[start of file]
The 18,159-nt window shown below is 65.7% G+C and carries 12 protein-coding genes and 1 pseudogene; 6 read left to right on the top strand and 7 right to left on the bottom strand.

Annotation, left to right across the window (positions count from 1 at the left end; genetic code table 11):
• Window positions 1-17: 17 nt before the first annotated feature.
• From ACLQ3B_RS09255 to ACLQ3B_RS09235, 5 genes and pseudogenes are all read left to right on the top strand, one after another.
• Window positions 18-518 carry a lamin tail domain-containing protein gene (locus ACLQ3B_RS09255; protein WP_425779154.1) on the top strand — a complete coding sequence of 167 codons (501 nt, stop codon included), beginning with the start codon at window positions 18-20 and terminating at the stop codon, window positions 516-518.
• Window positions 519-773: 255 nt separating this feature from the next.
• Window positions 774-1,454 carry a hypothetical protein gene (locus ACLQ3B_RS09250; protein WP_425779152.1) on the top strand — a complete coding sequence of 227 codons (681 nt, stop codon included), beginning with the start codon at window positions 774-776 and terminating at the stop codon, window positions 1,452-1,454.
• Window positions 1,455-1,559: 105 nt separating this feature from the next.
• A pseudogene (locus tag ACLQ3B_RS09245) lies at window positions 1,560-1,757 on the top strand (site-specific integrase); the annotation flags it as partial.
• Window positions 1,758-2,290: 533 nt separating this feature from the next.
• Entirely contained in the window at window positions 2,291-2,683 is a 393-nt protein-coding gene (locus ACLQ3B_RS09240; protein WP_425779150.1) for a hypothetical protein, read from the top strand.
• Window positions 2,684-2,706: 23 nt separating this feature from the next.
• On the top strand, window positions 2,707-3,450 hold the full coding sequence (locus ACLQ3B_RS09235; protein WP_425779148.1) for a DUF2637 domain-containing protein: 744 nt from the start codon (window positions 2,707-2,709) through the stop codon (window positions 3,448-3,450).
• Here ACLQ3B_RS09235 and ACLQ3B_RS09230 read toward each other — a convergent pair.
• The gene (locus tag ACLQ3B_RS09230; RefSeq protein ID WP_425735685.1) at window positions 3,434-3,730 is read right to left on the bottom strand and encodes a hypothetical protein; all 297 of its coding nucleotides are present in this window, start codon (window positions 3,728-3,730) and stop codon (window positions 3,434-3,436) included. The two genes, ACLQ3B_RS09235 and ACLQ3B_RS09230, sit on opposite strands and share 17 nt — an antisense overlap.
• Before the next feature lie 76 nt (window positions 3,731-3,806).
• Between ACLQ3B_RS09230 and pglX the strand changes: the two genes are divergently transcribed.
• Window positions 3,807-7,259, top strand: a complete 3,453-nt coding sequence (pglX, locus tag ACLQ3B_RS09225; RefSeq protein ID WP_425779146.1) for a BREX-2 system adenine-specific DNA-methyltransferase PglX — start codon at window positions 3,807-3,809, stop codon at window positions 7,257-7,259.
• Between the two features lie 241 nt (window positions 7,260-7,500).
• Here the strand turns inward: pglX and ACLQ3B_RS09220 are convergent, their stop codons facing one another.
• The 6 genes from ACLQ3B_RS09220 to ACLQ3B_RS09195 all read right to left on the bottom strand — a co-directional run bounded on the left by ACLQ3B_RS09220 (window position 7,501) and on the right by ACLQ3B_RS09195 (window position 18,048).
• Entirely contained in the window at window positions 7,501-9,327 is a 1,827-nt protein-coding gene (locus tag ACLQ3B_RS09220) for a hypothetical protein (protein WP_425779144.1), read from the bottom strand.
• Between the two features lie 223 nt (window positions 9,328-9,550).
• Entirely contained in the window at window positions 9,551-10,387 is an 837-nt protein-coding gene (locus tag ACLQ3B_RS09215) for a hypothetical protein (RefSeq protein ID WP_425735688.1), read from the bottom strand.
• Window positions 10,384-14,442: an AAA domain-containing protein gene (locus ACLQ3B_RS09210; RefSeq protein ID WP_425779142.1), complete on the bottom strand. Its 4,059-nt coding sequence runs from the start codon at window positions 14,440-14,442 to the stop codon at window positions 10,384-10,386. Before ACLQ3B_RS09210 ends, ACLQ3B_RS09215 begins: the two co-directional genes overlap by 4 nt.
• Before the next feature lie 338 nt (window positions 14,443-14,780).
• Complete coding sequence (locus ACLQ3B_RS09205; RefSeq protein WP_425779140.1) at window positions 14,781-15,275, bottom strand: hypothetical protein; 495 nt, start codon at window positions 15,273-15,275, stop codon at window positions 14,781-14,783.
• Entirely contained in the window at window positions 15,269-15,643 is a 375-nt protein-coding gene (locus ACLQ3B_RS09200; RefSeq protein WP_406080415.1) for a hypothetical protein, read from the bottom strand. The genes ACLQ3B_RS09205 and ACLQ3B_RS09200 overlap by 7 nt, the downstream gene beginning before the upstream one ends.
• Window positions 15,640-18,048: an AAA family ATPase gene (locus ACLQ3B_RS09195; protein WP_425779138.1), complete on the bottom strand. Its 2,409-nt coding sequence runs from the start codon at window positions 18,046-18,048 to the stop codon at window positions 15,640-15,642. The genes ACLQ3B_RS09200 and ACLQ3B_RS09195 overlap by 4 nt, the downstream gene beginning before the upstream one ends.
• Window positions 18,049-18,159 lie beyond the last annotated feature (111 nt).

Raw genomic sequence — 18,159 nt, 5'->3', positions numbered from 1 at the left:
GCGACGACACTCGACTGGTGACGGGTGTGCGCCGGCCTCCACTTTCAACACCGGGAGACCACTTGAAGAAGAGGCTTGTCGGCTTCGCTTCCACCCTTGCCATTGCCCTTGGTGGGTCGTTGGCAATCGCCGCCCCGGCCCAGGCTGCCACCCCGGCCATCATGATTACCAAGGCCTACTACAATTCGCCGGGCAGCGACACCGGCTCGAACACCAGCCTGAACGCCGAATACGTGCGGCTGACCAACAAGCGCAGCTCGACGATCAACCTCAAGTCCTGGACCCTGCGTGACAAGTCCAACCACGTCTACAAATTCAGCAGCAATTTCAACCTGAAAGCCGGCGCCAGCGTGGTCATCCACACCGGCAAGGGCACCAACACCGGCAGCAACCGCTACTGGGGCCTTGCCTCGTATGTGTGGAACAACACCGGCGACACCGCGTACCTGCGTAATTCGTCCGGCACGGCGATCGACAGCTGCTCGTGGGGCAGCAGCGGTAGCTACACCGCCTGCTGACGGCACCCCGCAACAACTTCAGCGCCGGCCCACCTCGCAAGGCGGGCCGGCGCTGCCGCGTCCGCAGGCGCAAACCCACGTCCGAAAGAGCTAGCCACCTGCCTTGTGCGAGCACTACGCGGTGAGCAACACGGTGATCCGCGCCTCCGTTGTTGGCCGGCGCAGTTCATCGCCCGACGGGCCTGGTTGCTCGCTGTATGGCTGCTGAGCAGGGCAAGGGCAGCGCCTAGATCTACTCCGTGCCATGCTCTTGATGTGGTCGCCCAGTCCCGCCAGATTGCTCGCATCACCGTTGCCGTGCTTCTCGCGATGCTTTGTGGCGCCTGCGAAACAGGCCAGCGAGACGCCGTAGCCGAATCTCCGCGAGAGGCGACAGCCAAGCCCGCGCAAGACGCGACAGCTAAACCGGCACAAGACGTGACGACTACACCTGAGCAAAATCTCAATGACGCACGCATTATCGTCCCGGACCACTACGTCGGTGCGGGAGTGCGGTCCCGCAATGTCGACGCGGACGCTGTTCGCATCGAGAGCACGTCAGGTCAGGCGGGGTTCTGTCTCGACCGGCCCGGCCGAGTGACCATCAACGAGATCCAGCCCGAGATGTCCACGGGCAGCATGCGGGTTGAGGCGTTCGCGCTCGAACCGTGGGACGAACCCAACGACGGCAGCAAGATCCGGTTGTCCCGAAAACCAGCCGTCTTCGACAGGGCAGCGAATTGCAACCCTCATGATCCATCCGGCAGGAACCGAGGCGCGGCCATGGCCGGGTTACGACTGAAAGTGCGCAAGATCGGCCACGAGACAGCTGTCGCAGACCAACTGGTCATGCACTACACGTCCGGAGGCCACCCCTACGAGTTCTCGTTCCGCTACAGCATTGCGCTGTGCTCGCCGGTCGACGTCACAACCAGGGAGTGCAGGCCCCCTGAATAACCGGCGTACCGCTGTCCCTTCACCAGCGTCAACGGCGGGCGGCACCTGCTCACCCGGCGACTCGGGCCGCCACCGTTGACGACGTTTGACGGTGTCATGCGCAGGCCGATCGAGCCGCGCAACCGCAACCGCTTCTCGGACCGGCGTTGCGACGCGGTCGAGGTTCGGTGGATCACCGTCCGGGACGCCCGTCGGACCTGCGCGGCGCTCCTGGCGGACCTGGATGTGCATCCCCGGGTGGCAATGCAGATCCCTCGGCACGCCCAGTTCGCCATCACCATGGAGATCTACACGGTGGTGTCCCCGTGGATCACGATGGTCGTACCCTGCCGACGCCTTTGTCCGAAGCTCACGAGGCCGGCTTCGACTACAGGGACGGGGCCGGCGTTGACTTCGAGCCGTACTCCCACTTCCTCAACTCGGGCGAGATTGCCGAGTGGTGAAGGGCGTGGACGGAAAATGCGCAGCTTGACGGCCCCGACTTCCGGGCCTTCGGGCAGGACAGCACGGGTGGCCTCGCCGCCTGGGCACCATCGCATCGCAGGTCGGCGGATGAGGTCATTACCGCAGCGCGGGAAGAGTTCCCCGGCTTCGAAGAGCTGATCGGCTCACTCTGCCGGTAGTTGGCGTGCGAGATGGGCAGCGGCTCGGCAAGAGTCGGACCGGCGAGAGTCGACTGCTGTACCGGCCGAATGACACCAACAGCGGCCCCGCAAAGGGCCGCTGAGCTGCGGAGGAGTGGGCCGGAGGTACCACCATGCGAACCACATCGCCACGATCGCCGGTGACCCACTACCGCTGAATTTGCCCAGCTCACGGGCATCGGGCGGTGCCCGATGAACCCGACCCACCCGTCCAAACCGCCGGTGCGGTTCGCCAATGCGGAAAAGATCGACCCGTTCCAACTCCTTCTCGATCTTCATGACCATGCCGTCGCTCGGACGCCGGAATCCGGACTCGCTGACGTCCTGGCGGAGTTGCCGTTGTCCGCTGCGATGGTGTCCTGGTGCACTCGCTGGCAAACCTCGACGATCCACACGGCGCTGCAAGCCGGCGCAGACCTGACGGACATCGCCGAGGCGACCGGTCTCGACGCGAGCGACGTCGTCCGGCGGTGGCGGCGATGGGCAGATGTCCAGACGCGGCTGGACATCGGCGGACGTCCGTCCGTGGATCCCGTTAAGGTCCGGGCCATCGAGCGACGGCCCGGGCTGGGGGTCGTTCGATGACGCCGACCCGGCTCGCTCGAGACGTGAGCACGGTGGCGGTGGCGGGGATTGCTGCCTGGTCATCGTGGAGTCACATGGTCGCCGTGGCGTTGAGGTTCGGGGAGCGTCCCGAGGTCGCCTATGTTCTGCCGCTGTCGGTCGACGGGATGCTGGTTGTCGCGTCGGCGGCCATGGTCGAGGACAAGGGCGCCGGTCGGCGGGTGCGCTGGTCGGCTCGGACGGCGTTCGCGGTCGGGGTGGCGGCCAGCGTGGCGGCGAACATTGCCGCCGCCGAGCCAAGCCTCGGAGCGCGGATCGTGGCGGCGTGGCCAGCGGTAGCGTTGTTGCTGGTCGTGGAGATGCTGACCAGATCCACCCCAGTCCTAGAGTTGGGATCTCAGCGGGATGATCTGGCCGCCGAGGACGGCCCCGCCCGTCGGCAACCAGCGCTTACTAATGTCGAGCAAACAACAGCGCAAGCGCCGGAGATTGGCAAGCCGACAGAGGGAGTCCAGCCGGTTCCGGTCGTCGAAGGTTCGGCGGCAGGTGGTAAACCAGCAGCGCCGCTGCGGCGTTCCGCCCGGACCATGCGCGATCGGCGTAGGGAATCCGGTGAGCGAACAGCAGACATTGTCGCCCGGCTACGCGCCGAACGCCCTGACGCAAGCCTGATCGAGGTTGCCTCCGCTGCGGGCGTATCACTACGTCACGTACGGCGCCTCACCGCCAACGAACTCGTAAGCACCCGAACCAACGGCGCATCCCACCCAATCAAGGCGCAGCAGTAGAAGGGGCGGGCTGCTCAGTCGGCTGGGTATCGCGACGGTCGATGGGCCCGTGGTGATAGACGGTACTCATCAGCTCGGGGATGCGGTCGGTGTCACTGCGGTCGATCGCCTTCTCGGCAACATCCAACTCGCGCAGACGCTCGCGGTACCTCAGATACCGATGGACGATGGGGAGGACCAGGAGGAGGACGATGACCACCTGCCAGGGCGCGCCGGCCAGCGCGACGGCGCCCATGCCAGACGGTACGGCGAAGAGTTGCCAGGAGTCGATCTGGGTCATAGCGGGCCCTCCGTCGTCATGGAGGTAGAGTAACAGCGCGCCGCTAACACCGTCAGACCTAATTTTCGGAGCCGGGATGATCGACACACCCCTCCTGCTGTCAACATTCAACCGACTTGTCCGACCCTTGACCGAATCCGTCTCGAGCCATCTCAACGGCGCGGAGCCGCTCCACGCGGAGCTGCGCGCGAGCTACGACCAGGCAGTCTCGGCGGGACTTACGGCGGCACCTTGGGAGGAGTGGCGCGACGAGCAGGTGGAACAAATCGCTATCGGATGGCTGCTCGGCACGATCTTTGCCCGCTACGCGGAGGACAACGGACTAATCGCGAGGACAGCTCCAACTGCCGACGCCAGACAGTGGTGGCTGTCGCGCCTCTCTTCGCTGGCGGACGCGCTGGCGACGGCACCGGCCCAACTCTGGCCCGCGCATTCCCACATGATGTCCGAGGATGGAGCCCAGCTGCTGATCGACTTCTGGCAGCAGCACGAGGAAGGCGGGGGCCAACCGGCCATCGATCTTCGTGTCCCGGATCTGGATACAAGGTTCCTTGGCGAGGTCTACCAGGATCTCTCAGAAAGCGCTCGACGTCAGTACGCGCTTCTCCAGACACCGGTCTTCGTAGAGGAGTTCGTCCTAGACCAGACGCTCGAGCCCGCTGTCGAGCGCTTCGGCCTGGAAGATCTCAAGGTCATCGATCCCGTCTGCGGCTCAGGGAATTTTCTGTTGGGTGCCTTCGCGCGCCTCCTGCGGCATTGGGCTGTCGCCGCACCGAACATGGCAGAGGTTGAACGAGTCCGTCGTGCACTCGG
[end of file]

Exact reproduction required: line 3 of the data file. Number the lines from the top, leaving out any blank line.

• Window positions 1-17: 17 nt before the first annotated feature.